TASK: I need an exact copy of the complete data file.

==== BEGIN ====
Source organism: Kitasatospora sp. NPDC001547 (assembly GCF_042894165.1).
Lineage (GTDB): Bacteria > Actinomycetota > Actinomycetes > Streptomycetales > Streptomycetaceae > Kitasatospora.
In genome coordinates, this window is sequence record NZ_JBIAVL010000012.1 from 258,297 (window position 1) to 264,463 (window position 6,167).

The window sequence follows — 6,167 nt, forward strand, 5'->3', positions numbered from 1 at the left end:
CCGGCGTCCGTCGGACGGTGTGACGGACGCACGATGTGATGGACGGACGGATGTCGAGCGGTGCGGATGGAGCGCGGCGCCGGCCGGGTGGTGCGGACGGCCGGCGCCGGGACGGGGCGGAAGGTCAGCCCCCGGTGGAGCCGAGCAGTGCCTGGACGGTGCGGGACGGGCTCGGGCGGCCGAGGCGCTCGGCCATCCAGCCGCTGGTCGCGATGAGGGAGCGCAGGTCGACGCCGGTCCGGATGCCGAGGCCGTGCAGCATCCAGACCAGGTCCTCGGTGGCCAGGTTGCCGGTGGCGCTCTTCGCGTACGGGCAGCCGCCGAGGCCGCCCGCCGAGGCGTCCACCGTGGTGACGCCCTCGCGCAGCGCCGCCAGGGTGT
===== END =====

Source organism: Kitasatospora sp. NPDC001547 (assembly GCF_042894165.1).
Lineage (GTDB): Bacteria > Actinomycetota > Actinomycetes > Streptomycetales > Streptomycetaceae > Kitasatospora.
In genome coordinates, this window is sequence record NZ_JBIAVL010000012.1 from 258,297 (window position 1) to 264,463 (window position 6,167).

The window sequence follows — 6,167 nt, forward strand, 5'->3', positions numbered from 1 at the left end:
CCGGCGTCCGTCGGACGGTGTGACGGACGCACGATGTGATGGACGGACGGATGTCGAGCGGTGCGGATGGAGCGCGGCGCCGGCCGGGTGGTGCGGACGGCCGGCGCCGGGACGGGGCGGAAGGTCAGCCCCCGGTGGAGCCGAGCAGTGCCTGGACGGTGCGGGACGGGCTCGGGCGGCCGAGGCGCTCGGCCATCCAGCCGCTGGTCGCGATGAGGGAGCGCAGGTCGACGCCGGTCCGGATGCCGAGGCCGTGCAGCATCCAGACCAGGTCCTCGGTGGCCAGGTTGCCGGTGGCGCTCTTCGCGTACGGGCAGCCGCCGAGGCCGCCCGCCGAGGCGTCCACCGTGGTGACGCCCTCGCGCAGCGCCGCCAGGGTGT